Citing an injunction handed down recently to stop RTE broadcasting a story about his private finances, the businessman and major media owner used his lawyers to threaten and cajole anyone trying to report what went on in parliament.

That’s right – statements made in the Irish legislature were censored by a Maltese (for tax purposes, at any rate) businessman.

Front-page stories were ditched. Headlines were read out, but the details left untouched.

The story? There is no story. Move along. Nothing to see here, said Denis.

The fact that he is prepared to do that shows that Denis O’Brien is probably not fit to buy an Irish newspaper off a stand, let alone actually own one, and a few radio stations for good measure.

His childish, petulant response is more suited to a dictatorship than a democracy.

Denis claims that every citizen is entitled to privacy and to his or her good name, and that is true.

But equally, taxpayers lying on trolleys in hospitals are entitled know if O’Brien – probably the biggest beneficiary of corporate welfare in Ireland, as well as owner of several entities charging the state handsomely for their services- has received their money either in error or under less-than-onerous terms.

If businesses he owned or bought have had debts written off, especially at the expense of the taxpayer, it is in the public interest.

How Denis pays his electricity bill is his own private business.

But if he has got money off a state-owned bank bailed out and underwritten by the Irish people – who, to pay for it, have to pay water charges which no less than Denis O’Brien is profiting handsomely from – it’s in the public interest.

If he has got contracts, deals or acquisitions featuring public money or state bodies without following due process, it’s in the public interest.

O’Brien originally tried to shut down the interest rate story by reverting to the courts. The intervention of Catherine Murphy – who has behaved impeccably – has now moved the story on.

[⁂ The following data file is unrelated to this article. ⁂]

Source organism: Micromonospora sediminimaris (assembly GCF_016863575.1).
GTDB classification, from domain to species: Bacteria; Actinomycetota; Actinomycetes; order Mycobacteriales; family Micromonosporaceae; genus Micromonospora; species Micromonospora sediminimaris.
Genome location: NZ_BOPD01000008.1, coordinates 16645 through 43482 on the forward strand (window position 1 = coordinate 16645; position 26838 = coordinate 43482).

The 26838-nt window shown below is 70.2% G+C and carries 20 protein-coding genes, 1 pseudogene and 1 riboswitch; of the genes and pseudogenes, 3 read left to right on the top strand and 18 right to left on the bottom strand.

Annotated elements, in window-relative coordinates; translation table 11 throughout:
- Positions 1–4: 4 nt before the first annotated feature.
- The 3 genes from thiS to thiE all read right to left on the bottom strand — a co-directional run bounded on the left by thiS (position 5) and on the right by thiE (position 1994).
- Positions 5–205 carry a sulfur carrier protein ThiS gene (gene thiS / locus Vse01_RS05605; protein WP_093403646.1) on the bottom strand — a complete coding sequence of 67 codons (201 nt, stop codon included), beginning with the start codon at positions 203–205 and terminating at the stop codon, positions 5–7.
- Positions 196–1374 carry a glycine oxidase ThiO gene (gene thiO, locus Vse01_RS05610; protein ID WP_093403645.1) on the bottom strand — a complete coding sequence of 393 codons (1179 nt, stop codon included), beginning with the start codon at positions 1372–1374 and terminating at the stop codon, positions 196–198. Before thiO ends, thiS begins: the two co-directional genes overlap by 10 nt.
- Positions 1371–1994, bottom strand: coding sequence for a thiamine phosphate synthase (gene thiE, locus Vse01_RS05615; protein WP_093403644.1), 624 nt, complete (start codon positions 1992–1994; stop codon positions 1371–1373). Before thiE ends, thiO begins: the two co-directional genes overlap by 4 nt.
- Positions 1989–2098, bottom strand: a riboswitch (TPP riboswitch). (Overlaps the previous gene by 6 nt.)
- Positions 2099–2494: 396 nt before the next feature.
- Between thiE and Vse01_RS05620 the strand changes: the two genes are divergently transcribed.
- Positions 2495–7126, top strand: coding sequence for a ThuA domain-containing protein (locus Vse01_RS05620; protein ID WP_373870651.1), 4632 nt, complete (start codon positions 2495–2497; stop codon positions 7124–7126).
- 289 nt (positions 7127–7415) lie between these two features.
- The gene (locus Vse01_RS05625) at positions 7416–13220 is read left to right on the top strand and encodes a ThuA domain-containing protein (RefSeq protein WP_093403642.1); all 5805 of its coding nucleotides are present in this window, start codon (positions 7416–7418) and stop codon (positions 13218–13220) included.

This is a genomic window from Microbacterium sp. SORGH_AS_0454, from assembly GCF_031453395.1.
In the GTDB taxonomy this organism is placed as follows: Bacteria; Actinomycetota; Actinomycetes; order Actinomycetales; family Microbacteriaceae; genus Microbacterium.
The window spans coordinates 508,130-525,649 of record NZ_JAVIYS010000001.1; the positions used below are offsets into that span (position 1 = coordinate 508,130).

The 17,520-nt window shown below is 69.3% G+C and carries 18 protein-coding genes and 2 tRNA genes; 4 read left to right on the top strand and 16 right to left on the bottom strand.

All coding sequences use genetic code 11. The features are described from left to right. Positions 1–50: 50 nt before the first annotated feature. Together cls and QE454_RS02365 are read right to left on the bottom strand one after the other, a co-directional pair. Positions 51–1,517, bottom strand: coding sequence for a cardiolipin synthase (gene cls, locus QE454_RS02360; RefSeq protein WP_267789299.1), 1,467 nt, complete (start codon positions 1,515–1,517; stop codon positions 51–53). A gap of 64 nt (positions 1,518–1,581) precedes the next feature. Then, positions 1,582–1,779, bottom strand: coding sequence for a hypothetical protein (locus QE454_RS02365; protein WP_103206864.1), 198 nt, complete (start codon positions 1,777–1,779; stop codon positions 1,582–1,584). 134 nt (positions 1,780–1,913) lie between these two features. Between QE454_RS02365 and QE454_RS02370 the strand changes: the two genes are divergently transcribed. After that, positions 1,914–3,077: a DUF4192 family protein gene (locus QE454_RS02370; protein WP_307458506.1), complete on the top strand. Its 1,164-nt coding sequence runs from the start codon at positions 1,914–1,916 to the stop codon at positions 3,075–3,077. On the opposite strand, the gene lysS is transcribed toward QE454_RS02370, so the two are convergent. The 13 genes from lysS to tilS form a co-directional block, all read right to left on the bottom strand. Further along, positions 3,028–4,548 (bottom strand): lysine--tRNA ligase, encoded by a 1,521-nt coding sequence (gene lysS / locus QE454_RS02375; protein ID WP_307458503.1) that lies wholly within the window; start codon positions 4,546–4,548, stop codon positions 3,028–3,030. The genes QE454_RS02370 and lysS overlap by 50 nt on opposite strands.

I hate to break it to you Denis, and in fairness I’m surprised it’s me that has to do it given the amount of media bods that surround you, but the injunction you got is not worth the paper it’s written on.

The story has moved on.

The genies is out of the bottle.

And he ain’t going back in anytime soon.

And this is what upsets Denis the most.

No matter how much he pays, we cannot un-know what we now know.

But his reaction is that which is typical of the powerful.

Threaten. Cajole. Denigrate.

How dare these proles stand up to me?

Stand up they have, and they will continue to do so.

Fair play to those at RTE like Keelan Shanley who continued, despite their hands being tied by useless legal advice, to challenge.

The operators at Broadsheet were equally brave.

I wonder, though, about those at Independent Newspapers and in Marconi House, who were either deathly silent or merely gave passing mention to a mini-constitutional crisis, just a week after one of the proudest moments in the history of our democracy.

If I were them and my reporting was being blunted by an owner seemingly only out to serve himself, I would seriously question whether my job, along with my paper or station, was worth having at all.

Being freelance may be an insecure life, but I’d rather my career die because I stood up for something I believe in – freedom of speech and freedom of the press – than be on my knees in front of Denis and his high-priced lawyers.

Note: Today Our Man In Stockholm filled in the forms to register as a publisher in Sweden, meaning that articles and reports can be published here under Swedish media law, rather than the draconian legislation that allows the powerful to sue the press into silence. More news as it breaks…

 

Power addicts anonymous